COLUMBUS, Ohio — In the end, Ryan Day’s best summation of this Ohio State season came in GIF form. Sometimes, facial contortions speak louder than words.
As Ohio State’s game-sealing field goal squeezed through the upright with just under three minutes remaining in No. 5 Ohio State’s 33-24 victory over No. 20 Penn State, Day’s face twisted through a kaleidoscope of emotions.
Day starts with a gaze of optimism. A grimace of fear quickly intersected. A lean of hope, fearful clench of teeth and distinct curse followed in rapid succession. After the field goal wobbled through the uprights, Day smiled quickly and raised his arms in celebration. A calm look returned.
Ohio State fans can relate to the emotional gamut, as they’ve surfed the wave of a Buckeyes team that can best be summed up as the perfect team for this most imperfect of college football seasons.
“If you look at college football this season, it’s about surviving and moving on,” Day said, comparing the next four games to “March Madness” with a series of one-game seasons.
And that leaves the Buckeyes (7-1, 5-0) destined to be one of the most compelling and polarizing teams when the College Football Playoff standings are released on Tuesday. Will Ohio State be in the top four? Will the committee value the head-to-head with Oregon and rank the Ducks higher? Should undefeated Michigan State be ahead of the Buckeyes? Should the Buckeyes be ahead of undefeated Cincinnati?
There’s an argument to rank Ohio State anywhere from No. 3 to No. 8 on Tuesday night. And that’s why the primary emotion around the Ohio State locker room as Saturday night met Sunday morning was relief.
“This is a gritty win,” Day said. “To win the way we did, not even playing our best ball and [not] converting in the red zone. It says a lot about where we are and how well we’ve played over the last month. I think you can see this building … as long as we keep building and staying strong, then I think our body of work is going to speak for itself.”
Is there a path for Ohio State to blitz through the rest of the Big Ten and reach the College Football Playoff? Sure. There were moments on Saturday night — bursts of TreVeyon Henderson, strikes from C.J. Stroud and pass rushes from Tyreke Smith — that teased that notion as an inevitability.
Could Ohio State sputter down the stretch and fall to Nebraska (road), Purdue, Michigan State or Michigan (road)? There were enough penalties, missed red zone opportunities and coverage apathy to portend losses in any of those four games.
So on a chilly Halloween Eve, with a Scarlet Out turning the Horseshoe into a boiling cauldron of ketchup, we’re left to ask if we’ll get Dr. Jekyll or Mr. Buckeye — if you will — the rest of the season.
Day summed up the game by calling it “certainly frustrating,” with “unacceptable” penalties and sloppy enough that this statement may best sum up the Buckeyes’ flaws and promise: “If we clean these things up, I don’t know what the score will look like.” There’s that potential undercut by reality.
Credit Penn State, which has lost to Ohio State five straight times but always seems to deliver a migraine on the way to the loss column. One week after Penn State lost in nine overtimes to Illinois and made the Illini’s run game look like the Pony Express reincarnated (357 yards), they put up a brick wall to stone Ohio State by holding them to 19 first-half rushing yards. Penn State blitzed from every angle, played with guts and a fully healthy Sean Clifford dealt all night, finishing with 361 yards.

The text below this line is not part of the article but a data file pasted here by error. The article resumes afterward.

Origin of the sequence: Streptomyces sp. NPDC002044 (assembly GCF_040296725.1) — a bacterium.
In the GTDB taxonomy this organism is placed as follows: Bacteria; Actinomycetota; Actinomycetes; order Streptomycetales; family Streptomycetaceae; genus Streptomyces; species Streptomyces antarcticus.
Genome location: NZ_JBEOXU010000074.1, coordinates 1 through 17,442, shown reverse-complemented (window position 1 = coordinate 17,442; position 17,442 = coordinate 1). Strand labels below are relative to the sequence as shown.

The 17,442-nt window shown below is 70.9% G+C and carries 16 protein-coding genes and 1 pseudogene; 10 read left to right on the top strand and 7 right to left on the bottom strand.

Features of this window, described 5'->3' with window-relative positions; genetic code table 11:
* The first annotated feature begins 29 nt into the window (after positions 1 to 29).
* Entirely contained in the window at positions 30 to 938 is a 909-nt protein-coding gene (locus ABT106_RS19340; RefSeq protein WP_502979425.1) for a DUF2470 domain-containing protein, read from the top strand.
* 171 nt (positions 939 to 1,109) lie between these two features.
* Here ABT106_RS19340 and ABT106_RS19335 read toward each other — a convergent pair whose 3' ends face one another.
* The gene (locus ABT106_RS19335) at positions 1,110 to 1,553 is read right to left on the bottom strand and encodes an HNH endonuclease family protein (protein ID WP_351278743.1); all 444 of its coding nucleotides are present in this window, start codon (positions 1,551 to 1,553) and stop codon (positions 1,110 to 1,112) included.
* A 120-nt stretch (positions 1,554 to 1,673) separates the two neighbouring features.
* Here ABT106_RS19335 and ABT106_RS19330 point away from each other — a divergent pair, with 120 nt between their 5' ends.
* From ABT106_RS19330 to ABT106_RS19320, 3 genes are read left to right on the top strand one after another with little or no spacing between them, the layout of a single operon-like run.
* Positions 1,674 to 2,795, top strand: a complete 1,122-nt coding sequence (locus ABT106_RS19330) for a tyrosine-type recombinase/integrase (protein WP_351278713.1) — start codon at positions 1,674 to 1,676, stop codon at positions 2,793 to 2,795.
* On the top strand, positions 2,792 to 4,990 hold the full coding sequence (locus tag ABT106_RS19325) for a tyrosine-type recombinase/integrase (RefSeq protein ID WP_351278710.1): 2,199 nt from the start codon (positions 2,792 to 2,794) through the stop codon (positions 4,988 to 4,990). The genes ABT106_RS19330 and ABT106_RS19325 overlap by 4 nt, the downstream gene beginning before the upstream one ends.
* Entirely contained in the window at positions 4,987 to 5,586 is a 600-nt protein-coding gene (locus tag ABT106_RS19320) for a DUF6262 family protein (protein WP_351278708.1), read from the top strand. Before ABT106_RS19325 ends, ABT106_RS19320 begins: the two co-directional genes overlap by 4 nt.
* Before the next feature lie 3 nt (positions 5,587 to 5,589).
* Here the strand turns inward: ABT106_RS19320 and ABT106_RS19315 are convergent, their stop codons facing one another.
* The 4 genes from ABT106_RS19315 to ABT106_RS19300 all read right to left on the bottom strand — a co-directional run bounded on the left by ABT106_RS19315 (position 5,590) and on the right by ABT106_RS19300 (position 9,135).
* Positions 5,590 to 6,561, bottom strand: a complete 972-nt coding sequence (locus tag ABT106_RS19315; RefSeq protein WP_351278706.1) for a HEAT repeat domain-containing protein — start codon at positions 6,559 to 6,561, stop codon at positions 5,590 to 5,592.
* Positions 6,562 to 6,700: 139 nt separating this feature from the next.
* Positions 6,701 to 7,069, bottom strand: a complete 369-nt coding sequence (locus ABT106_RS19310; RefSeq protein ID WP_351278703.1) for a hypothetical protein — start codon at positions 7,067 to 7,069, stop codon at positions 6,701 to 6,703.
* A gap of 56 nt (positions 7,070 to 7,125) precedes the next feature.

So which Buckeyes should we expect the rest of the way?
The Stroud who finished with 305 passing yards? Or the one who missed a wide-open Chris Olave for a touchdown on a fourth-down play?
The TreVeyon Henderson who scooted for 152 yards? Or the one who made the freshman mistake of jumping offsides on a fourth-and-inches on the goal line?
Are we going to see the Ohio State defense that crunched Clifford to enable a 57-yard touchdown run by burly lineman Jerron Cage? Or the one that got picked apart by Penn State OC Mike Yurcich on a pair of 75-yard third-quarter drives?
Stroud may have best unintentionally summed up Ohio State’s role as Big Ten alpha by saying that in recent seasons Ohio State has beaten itself more than others have beaten Ohio State. The Oregon loss earlier in the year — along with a dud against Tulsa — prompted seismic changes, including the insertion of Matt Barnes as the defensive coordinator and Henderson becoming the featured back on offense.
The Buckeyes appear back on track, other than the times when they revert to their September foibles.
“We needed Oregon to happen,” Stroud said. “It sucks to say that we lost, but we learned so much from it. I feel like that the best teacher is losing, honestly. In the future, it’s going to make it better.”
Asking where Ohio State will end up ranked on Tuesday is a bit like projecting which Buckeyes will show up the rest of the season. There are compelling reasons for optimism, countered by enough hints of sloppiness to make sure that optimism isn’t unbridled.
There’s enough talent for Ohio State to end up back in the College Football Playoff for the third straight year under Day. There’s enough uncertainty that a pair of losses down the stretch isn’t unfathomable.
So until the final week of the season, expect the same range of emotions to appear on Day’s face on the sideline. The potential remains for Ohio State to soar or sink. The contortions provide the perfect portrait for both the team and the sport this season.